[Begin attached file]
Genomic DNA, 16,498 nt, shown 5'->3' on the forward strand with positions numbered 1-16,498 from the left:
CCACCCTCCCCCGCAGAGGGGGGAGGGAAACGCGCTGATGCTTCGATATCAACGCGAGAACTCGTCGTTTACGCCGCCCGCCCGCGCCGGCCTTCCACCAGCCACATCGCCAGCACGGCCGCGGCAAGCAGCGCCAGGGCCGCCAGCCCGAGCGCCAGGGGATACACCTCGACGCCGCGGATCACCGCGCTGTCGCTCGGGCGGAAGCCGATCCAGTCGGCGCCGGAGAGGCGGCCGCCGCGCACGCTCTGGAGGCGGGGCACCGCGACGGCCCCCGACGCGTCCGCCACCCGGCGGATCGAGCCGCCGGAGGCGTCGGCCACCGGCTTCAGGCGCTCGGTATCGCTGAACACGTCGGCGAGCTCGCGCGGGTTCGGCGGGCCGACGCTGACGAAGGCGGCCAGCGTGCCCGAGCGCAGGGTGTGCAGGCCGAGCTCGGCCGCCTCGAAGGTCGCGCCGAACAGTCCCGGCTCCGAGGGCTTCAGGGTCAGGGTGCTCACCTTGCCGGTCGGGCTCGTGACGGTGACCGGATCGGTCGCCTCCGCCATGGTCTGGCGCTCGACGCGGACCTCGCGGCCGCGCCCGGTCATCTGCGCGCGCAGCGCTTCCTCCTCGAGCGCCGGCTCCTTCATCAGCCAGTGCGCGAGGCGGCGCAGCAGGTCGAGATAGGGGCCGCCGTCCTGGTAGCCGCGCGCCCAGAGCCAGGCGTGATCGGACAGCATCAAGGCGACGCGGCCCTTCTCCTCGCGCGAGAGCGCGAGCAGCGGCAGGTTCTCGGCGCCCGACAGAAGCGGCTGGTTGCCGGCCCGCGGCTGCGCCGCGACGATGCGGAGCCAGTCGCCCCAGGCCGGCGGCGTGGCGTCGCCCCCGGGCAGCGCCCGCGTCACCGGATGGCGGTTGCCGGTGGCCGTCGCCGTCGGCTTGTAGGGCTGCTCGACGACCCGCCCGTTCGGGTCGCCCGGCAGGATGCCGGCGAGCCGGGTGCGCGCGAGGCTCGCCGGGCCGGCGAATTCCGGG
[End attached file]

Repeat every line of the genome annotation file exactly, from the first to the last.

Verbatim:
Genomic DNA, 16,498 nt, shown 5'->3' on the forward strand with positions numbered 1-16,498 from the left:
CCACCCTCCCCCGCAGAGGGGGGAGGGAAACGCGCTGATGCTTCGATATCAACGCGAGAACTCGTCGTTTACGCCGCCCGCCCGCGCCGGCCTTCCACCAGCCACATCGCCAGCACGGCCGCGGCAAGCAGCGCCAGGGCCGCCAGCCCGAGCGCCAGGGGATACACCTCGACGCCGCGGATCACCGCGCTGTCGCTCGGGCGGAAGCCGATCCAGTCGGCGCCGGAGAGGCGGCCGCCGCGCACGCTCTGGAGGCGGGGCACCGCGACGGCCCCCGACGCGTCCGCCACCCGGCGGATCGAGCCGCCGGAGGCGTCGGCCACCGGCTTCAGGCGCTCGGTATCGCTGAACACGTCGGCGAGCTCGCGCGGGTTCGGCGGGCCGACGCTGACGAAGGCGGCCAGCGTGCCCGAGCGCAGGGTGTGCAGGCCGAGCTCGGCCGCCTCGAAGGTCGCGCCGAACAGTCCCGGCTCCGAGGGCTTCAGGGTCAGGGTGCTCACCTTGCCGGTCGGGCTCGTGACGGTGACCGGATCGGTCGCCTCCGCCATGGTCTGGCGCTCGACGCGGACCTCGCGGCCGCGCCCGGTCATCTGCGCGCGCAGCGCTTCCTCCTCGAGCGCCGGCTCCTTCATCAGCCAGTGCGCGAGGCGGCGCAGCAGGTCGAGATAGGGGCCGCCGTCCTGGTAGCCGCGCGCCCAGAGCCAGGCGTGATCGGACAGCATCAAGGCGACGCGGCCCTTCTCCTCGCGCGAGAGCGCGAGCAGCGGCAGGTTCTCGGCGCCCGACAGAAGCGGCTGGTTGCCGGCCCGCGGCTGCGCCGCGACGATGCGGAGCCAGTCGCCCCAGGCCGGCGGCGTGGCGTCGCCCCCGGGCAGCGCCCGCGTCACCGGATGGCGGTTGCCGGTGGCCGTCGCCGTCGGCTTGTAGGGCTGCTCGACGACCCGCCCGTTCGGGTCGCCCGGCAGGATGCCGGCGAGCCGGGTGCGCGCGAGGCTCGCCGGGCCGGCGAATTCCGGG